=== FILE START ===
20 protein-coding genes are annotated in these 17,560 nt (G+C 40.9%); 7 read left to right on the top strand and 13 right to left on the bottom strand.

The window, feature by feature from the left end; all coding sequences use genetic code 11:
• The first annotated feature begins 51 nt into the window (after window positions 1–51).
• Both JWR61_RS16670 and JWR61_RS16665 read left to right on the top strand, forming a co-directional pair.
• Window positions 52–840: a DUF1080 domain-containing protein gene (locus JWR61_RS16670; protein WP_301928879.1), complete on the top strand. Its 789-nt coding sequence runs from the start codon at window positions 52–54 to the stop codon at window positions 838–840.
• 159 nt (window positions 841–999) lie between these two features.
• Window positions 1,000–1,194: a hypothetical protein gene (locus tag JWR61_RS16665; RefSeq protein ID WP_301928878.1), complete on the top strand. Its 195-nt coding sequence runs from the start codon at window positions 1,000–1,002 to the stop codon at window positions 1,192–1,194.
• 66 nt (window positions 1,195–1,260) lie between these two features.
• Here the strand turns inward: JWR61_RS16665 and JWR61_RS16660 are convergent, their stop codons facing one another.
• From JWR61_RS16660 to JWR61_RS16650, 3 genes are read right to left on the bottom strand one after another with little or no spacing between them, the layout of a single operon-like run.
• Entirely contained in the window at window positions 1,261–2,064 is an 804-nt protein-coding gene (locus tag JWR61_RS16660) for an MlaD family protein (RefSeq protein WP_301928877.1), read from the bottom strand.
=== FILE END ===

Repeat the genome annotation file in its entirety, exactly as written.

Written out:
20 protein-coding genes are annotated in these 17,560 nt (G+C 40.9%); 7 read left to right on the top strand and 13 right to left on the bottom strand.

The window, feature by feature from the left end; all coding sequences use genetic code 11:
• The first annotated feature begins 51 nt into the window (after window positions 1–51).
• Both JWR61_RS16670 and JWR61_RS16665 read left to right on the top strand, forming a co-directional pair.
• Window positions 52–840: a DUF1080 domain-containing protein gene (locus JWR61_RS16670; protein WP_301928879.1), complete on the top strand. Its 789-nt coding sequence runs from the start codon at window positions 52–54 to the stop codon at window positions 838–840.
• 159 nt (window positions 841–999) lie between these two features.
• Window positions 1,000–1,194: a hypothetical protein gene (locus tag JWR61_RS16665; RefSeq protein ID WP_301928878.1), complete on the top strand. Its 195-nt coding sequence runs from the start codon at window positions 1,000–1,002 to the stop codon at window positions 1,192–1,194.
• 66 nt (window positions 1,195–1,260) lie between these two features.
• Here the strand turns inward: JWR61_RS16665 and JWR61_RS16660 are convergent, their stop codons facing one another.
• From JWR61_RS16660 to JWR61_RS16650, 3 genes are read right to left on the bottom strand one after another with little or no spacing between them, the layout of a single operon-like run.
• Entirely contained in the window at window positions 1,261–2,064 is an 804-nt protein-coding gene (locus tag JWR61_RS16660) for an MlaD family protein (RefSeq protein WP_301928877.1), read from the bottom strand.